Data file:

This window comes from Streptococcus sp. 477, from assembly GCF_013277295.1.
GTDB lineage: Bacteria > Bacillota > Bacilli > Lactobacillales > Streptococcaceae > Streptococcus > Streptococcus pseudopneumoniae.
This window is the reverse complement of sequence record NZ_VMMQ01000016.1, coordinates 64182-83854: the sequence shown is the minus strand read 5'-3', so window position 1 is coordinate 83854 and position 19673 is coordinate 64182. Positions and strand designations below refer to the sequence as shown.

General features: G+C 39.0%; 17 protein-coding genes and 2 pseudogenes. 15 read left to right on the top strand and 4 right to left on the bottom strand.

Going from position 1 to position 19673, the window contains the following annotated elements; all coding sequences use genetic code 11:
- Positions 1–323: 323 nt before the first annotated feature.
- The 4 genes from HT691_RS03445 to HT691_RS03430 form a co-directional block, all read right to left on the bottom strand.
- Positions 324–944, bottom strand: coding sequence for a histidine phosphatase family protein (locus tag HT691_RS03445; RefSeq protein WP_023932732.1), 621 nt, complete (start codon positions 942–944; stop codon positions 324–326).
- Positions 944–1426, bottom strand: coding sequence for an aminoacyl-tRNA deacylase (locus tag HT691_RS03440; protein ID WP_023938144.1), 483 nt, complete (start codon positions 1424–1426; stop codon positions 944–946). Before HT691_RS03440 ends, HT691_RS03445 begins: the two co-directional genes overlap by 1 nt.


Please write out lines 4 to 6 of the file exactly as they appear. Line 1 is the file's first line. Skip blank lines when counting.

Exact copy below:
General features: G+C 39.0%; 17 protein-coding genes and 2 pseudogenes. 15 read left to right on the top strand and 4 right to left on the bottom strand.

Going from position 1 to position 19673, the window contains the following annotated elements; all coding sequences use genetic code 11:
- Positions 1–323: 323 nt before the first annotated feature.